Dairygold is investing €130m ($176m) in Irish processing facilities to massively increase operations when EU restrictions on milk production are lifted in April 2015.
Tim Healy (pictured), head of Dairygold Food Ingredients Ireland, told DairyReporter.com contracts and funding are confirmed for a factory in Mallow, Co. Cork, to create more than 100 jobs.
The planned site will have two milk dryers, he said, while construction is already underway for a third dryer in Dairygold’s existing Castlefarm factory in Mitchelstown, Cork.
“We’re halfway through a €33m ($45m) investment at Castlefarm,” said Healy. “That dryer will be up and running in 2014. In 2014 we will start investment in the new factory in Mallow about 35km (22 miles) away, and we have planning permission for two dryers in that factory.
“The combination of those three investments will be enough to satisfy our expansion requirements up to 2021," he added.
“We have already received the permits and we have all our finance approved with our bankers.”
Unique contracts commit milk supply
Dairygold is a farmer-owned co-operative and processor; €50m ($68m) of the project’s financing comes from farmers who have signed long-term contracts with the company.
Since 1984 the European Economic Community (now the European Community) has imposed a cap on dairy production to stabilize prices. Irish farmers currently produce less than capacity to avoid penalties, but the industry is preparing to shift up a gear when the cap is lifted in 2015.
Ireland’s government program Food Harvest 2020 has set the target of a 50% increase in milk production from 2015 to 2020.
Healy plays down the possibility Dairygold’s farmers may not be able to supply milk in the quantities required by the expanded factories: “Farmers themselves had demanded a step-up in production from 2015," he said.
"And Dairygold’s model is unique in tying them into seven-year contracts.
“Since 2007 we have been hearing consistently from our farmers that they have the ability to produce more milk, and that they have made their mind up that they were going to shift to a higher level of production."
Since Dairygold is a co-op it agreed with its farmers not to restrict them in production post-2015. Healy said Dairygold would increase its capacity to process the extra milk, on the basis that farmers commit themselves to the company for a period of time.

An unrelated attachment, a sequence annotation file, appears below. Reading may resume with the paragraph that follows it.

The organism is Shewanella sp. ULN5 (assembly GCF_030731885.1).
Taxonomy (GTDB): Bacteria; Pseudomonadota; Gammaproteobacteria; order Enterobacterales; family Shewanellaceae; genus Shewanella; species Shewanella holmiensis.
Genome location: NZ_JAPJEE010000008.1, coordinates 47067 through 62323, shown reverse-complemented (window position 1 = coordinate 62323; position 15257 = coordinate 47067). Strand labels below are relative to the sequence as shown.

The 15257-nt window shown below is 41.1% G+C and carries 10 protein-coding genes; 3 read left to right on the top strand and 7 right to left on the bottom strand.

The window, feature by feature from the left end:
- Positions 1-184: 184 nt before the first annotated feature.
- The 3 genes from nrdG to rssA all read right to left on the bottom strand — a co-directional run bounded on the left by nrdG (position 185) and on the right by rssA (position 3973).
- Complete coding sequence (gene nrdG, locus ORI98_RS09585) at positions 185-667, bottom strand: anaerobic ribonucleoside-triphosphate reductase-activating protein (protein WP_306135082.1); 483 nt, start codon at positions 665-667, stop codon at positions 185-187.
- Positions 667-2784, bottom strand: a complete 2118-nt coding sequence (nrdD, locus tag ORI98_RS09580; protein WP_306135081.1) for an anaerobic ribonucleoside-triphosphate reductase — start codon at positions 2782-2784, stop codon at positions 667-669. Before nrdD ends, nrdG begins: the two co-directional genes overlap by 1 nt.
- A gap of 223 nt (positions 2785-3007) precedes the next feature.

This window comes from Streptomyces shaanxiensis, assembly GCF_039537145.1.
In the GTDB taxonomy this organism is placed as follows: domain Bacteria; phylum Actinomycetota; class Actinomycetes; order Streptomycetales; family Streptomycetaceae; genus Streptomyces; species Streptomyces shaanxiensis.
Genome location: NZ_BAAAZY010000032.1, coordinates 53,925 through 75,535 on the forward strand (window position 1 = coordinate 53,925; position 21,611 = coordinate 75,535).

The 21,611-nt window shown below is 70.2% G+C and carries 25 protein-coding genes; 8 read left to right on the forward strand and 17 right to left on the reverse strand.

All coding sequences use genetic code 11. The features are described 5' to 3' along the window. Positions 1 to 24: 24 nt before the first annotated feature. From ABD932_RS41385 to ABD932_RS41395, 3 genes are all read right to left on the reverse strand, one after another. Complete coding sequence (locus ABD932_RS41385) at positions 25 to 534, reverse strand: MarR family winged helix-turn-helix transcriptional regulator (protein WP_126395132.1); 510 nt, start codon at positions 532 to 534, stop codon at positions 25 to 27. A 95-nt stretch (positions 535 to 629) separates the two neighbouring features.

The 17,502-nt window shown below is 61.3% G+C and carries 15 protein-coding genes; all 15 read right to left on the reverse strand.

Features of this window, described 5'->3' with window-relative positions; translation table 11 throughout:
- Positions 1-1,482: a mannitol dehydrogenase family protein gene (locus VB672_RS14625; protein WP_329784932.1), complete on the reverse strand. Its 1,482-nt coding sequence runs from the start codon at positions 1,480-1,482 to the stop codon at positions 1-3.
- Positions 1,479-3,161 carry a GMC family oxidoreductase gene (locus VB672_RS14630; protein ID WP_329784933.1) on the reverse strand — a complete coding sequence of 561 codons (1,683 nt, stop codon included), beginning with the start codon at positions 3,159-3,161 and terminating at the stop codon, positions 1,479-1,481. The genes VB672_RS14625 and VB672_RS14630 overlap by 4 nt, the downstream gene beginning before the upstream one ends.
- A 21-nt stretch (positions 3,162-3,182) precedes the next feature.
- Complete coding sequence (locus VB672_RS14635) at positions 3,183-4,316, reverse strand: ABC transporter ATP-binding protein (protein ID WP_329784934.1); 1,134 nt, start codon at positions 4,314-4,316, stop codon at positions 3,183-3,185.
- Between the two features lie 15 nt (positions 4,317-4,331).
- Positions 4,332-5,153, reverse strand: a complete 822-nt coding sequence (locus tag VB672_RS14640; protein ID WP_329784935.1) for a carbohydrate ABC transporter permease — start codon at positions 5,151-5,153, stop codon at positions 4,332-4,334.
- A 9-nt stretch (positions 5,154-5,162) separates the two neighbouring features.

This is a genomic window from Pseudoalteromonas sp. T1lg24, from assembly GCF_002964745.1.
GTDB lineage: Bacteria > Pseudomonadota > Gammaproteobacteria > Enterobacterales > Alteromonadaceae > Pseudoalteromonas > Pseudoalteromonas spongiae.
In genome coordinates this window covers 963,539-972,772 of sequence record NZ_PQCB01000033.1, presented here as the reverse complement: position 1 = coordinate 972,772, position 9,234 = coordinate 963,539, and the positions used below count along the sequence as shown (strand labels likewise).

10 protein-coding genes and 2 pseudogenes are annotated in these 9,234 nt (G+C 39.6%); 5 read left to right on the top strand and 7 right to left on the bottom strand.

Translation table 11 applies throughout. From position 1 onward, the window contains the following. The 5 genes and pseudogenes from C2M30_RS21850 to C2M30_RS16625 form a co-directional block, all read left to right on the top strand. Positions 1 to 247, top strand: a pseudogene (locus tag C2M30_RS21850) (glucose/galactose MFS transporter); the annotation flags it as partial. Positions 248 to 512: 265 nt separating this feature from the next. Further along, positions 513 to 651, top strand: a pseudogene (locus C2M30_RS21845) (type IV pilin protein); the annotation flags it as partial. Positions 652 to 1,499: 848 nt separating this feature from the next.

“I believe we are the only co-op in Europe to have nearly 97% of our farmers signed up to a contract that will commit them to Dairygold up to the end of 2019 at the earliest," Healy said.
Milk volume and prices are not fixed, however: “As part of the contract, we will do a survey with them every year where they will write into the contract every year the production for the next three years.”
Processors are confident of supply because dairy farms are already planning their herds, Healy explained.
“In the last two years we have seen the underlying trend that there are more cows in the field.
“The national database from the Irish Cattle Breeding Association shows the number of calves being born is increasing, but Dairygold is increasing at a higher rate than the national average, because its farms are located in the more temperate southeast of Ireland," he said.
Dairy foods of the future
Investments in the existing factory will mean greater production of cheese, especially cheddar, said Dairygold’s food ingredients chief, while the dryer in Mallow’s greenfield site will produce skim powder, whole milk powder and infant formula.
Despite the size of the expansion, job creation will be modest, with 100 staff being taken on at the Mallow site.
“Modern dairy production is more about technology than jobs, particularly on the factory floor,” said Healy. “But there will be a lot of follow-on jobs in terms of logistics and salespeople, and a lot more graduates will be brought into the business.
“The farm is going to expand, the contracts are in place and the investment has started.”